As a celebration/reward for a long hard day of renovation, I went to the Northcote Social Club, sat at the front bar and ordered a hamburger and a rather good cheap glass of shiraz. Within an hour or so, I was talking to a couple of people I’d never met before, watching a great band I’d never heard of, and a little later dragged along to a party in North Fitzroy which was thankfully not a pyramid selling or evangelical type gathering. At around three, I was back at the NSC for one last drink and nearly got convinced by some rather drunk types that the Tankerville Arms was a great place to continue conversation.

But while I was waiting for my hamburger to arrive, having no clues as to what a stellar night it was going to be, I wrote the following on my pda.

The long front bar of a good pub which serves local beers and counter meals is one of the things I most love about Melbourne and Australia in general. In a great pub, there’ll be regulars at the bar, people around the pool table, the crowd will be a good mix of people who are *not* there to drink cocktails and dont put too much effort in dressing up. Especially, a great pub has patrons who know what the bar is for, who generally prefer to sit there and are in general quite open to having a yarn with strangers.

A great pub will also have reasonably good wine by the glass and a surprisingly good menu with staples at the $10 mark for those people who really want to keep drinking but were brought up to understand that a liquid diet is insufficient in itself. It understands that grease and salt is an important food group and hence has hot chips on the menu.

So, my favourite pubs in Melbourne in no particular order happen to be the NSC in Northcote, the Napier (although the front bar isnt quite as friendly) in Fitzroy, the Curry Family Hotel in Collingwood, the Standard in Collingwood again, the Rose in Fitzroy and the Retreat Hotel and the Cornish Arms in Brunswick. There are others like the Tote, the Espy and the Corner but I tend not to go there as much.

Rather essentially, a great pub has none of that fancy beer which requires its own special four jet cleaning gadget, glass, coaster and secret handshake and does not (barring the Dan O’Connell maybe) have an Irish theme to it.


At the Northcote Social Club last night waiting for Sime Nugent to come on and chatting to various strangers at the bar, I half noticed a dark haired woman staring at me but was in the middle of a conversation and really didn’t think about it at all. But those sub-cortical structures were beavering away and I found myself at a lull in the conversation looking back at her without any conscious decision to do so. She turned out to be someone I’d gone to university with, an ex-girlfriend of a good friend, someone I’d not seen in eight or so years.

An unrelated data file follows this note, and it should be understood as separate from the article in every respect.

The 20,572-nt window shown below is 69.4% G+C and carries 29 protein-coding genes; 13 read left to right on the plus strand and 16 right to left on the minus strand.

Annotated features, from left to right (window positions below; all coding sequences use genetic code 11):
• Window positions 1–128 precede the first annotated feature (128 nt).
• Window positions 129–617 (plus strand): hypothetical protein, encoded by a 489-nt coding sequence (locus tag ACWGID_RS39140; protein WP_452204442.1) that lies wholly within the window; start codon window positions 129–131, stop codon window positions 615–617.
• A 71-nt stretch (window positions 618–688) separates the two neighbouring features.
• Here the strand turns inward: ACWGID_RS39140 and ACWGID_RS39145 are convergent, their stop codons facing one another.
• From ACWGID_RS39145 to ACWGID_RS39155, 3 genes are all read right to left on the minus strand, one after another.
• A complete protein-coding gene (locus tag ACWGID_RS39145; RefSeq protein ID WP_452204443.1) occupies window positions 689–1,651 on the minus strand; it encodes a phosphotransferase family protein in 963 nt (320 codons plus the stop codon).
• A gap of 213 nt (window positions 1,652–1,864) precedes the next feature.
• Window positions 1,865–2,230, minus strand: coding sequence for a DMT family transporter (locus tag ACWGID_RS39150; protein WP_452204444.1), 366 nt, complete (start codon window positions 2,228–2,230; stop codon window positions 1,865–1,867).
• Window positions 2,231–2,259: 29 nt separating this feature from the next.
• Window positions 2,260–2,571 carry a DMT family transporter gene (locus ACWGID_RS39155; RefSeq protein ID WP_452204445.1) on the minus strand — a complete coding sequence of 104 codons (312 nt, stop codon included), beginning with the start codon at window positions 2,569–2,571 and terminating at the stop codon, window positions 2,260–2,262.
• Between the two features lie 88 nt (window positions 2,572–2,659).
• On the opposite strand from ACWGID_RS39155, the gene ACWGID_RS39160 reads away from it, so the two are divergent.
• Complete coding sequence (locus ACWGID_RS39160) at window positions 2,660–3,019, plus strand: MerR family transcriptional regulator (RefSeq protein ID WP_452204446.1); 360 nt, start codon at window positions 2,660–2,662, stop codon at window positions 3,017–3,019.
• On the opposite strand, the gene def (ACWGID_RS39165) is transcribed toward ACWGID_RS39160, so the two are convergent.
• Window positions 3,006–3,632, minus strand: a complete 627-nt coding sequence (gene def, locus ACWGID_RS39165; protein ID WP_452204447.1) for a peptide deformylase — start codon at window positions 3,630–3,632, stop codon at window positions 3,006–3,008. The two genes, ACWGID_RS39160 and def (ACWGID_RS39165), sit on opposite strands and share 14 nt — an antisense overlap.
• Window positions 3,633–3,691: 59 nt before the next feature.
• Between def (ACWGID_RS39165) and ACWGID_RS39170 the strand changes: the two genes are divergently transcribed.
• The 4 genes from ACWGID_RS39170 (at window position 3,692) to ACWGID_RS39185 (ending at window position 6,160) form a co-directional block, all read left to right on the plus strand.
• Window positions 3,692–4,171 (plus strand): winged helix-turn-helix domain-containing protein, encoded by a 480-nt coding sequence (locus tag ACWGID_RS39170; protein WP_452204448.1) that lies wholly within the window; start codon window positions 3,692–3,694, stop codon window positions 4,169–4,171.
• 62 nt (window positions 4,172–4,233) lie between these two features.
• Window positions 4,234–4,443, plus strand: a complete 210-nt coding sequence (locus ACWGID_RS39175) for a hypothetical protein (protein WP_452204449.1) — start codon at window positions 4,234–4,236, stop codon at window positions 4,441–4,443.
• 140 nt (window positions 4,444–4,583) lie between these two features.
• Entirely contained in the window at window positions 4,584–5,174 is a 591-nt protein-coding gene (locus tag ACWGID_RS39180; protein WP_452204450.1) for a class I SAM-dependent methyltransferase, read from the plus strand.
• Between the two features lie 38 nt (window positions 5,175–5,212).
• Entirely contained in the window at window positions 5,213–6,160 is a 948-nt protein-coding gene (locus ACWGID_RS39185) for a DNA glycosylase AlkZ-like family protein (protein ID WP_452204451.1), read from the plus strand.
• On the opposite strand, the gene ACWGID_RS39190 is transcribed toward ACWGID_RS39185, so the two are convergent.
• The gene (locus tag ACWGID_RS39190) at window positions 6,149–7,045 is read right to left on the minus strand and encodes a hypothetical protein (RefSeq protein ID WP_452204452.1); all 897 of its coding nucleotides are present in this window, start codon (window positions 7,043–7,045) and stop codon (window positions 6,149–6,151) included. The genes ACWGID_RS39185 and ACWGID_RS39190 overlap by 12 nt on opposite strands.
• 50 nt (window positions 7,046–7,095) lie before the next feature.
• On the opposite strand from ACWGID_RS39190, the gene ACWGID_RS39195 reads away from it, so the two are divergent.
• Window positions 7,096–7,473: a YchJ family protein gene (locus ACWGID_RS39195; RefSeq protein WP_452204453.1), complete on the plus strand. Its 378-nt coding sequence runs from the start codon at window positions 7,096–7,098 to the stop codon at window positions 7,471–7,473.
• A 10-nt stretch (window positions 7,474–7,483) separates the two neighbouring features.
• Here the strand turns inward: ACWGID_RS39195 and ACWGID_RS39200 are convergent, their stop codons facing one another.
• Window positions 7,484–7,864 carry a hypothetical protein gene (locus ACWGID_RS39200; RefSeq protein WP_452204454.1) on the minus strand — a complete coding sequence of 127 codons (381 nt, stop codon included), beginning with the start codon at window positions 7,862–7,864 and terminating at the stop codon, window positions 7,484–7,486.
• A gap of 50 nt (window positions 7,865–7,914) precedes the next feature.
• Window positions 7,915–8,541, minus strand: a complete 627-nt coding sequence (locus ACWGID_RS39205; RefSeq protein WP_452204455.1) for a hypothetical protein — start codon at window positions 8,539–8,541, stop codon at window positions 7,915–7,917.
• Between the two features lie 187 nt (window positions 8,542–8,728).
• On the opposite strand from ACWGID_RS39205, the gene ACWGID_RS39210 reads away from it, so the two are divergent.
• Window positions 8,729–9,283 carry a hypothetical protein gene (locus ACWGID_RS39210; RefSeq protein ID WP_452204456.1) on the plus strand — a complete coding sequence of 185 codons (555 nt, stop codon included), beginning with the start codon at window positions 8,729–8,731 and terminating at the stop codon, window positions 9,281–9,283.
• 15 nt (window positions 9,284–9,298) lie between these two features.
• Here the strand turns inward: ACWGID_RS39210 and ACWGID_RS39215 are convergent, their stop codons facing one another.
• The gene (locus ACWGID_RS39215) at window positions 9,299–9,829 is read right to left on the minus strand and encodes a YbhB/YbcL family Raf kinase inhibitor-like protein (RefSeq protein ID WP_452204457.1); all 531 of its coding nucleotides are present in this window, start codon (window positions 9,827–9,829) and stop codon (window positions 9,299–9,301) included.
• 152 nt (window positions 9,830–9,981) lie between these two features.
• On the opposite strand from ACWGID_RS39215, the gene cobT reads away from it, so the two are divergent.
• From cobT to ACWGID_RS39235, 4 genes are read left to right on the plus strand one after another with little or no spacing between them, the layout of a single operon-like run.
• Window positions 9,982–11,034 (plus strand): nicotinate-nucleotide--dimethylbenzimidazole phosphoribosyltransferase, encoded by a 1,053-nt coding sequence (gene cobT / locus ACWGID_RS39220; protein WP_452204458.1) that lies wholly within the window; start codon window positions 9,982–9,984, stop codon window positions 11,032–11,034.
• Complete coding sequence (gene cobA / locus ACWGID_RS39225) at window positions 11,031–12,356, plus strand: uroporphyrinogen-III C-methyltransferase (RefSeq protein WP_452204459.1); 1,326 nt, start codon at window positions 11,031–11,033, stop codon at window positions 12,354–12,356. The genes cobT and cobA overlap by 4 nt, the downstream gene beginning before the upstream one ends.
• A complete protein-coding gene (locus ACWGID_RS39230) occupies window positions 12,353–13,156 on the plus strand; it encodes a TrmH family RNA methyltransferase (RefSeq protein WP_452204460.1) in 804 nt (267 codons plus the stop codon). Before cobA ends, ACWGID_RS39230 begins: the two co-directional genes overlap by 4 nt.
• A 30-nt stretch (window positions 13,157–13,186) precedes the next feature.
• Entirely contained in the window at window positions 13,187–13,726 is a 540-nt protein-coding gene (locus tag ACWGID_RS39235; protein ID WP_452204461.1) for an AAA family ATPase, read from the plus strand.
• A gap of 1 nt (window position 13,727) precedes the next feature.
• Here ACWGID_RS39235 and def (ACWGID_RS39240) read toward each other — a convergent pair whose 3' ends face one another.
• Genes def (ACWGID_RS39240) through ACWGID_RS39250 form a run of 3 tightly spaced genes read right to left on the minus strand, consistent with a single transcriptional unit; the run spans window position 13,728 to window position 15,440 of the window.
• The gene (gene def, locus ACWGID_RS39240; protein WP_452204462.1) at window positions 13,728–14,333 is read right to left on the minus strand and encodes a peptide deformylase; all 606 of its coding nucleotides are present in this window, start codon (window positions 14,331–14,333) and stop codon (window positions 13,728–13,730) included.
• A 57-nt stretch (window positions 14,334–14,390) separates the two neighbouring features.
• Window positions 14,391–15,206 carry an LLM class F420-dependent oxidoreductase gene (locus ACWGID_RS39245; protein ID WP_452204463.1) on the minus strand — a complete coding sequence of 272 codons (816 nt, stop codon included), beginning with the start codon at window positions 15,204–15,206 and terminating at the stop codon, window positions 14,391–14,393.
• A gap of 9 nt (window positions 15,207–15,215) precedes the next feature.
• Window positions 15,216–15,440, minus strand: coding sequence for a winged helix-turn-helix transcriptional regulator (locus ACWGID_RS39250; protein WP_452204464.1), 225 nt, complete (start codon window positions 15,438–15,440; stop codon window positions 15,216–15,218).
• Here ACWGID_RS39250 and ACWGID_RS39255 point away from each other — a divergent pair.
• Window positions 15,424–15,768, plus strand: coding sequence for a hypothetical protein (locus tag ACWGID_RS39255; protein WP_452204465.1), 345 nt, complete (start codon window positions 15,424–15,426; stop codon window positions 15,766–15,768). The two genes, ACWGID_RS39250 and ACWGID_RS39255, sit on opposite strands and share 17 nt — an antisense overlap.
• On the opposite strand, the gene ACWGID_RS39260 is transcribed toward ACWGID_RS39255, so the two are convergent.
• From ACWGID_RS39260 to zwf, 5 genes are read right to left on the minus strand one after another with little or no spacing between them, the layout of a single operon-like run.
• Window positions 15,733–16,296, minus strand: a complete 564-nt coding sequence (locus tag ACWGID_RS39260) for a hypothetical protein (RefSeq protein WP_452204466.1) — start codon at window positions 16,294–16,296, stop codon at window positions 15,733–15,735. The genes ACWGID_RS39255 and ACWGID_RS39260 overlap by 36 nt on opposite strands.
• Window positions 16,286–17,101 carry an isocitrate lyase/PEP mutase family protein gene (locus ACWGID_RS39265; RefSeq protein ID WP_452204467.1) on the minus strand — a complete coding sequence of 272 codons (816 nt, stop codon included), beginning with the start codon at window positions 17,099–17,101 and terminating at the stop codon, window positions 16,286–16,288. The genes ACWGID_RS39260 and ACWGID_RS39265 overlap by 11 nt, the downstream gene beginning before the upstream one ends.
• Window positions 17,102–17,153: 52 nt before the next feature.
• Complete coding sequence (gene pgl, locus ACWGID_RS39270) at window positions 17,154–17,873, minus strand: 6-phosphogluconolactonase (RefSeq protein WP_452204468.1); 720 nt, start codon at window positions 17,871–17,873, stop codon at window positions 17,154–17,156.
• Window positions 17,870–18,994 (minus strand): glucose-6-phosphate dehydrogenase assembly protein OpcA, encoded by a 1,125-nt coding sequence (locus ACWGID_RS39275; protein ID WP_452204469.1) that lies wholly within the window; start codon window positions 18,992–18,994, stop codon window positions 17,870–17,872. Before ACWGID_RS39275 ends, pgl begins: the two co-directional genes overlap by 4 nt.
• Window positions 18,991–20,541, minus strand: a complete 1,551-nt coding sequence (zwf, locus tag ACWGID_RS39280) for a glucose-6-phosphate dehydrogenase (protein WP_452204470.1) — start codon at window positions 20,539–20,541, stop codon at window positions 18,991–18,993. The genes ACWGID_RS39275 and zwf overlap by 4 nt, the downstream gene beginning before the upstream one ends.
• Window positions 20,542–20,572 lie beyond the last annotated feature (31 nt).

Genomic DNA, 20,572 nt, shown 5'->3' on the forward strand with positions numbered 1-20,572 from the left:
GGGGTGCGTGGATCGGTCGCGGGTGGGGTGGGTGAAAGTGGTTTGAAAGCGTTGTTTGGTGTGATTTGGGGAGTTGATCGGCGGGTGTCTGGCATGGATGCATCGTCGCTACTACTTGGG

She had been wondering if it was me but had hesitated to approach because my appearance had changed so much since she’d last seen me. At some point in the conversation I did my usual pulling out my driver’s licence which is now coming up to renewal after ten years and showing it to one of her friends. I’m pretty much unrecognisable in that photo and I enjoy people’s reactions when they look at it and then look back at me. Her friend had the normal wow you look totally different reaction. Mel, however, did something I’d never seen before, she nodded at that photo like that person was someone she knew better.

In a strange way, I felt both touched and saddened.

One of the main reasons beneath the whole driver’s licence routine is that it confirms and validates through the reaction of others that that ten year old self, the geeky guy in dorky glasses and very bad hair cut is long gone replaced by way cooler and funkier updated current self (or so I would like to think).

I’ve only ever really thought about it seriously as nerd to hippy transition terms. But my reaction to Mel’s nod last night brought up the underlying implication of ethnicity shame in a way that I’d never quite understood until then.

Which is strange because, one of the most common reactions I get from that photo trick from people who don’t know me goes along the lines of how that guy looks really asian, much like any of the overseas students you see around campuses or in the city. These days, I still look asian of course (difficult to not do), but I look assimilated asian.

So, now I don’t quite know how much of the joy I get from reactions is because of the nerd to hippy transformation and how much of it is asian (not one of us) to Australian (one of us). For me, nerd to hippy is ok, it’s all surface anyway, my real self hasn’t changed that much over all those years but I feel uncomfortable thinking about how much could be about Asian to Australian. Growth and change are fine things but assimilation isnt something to be proud of.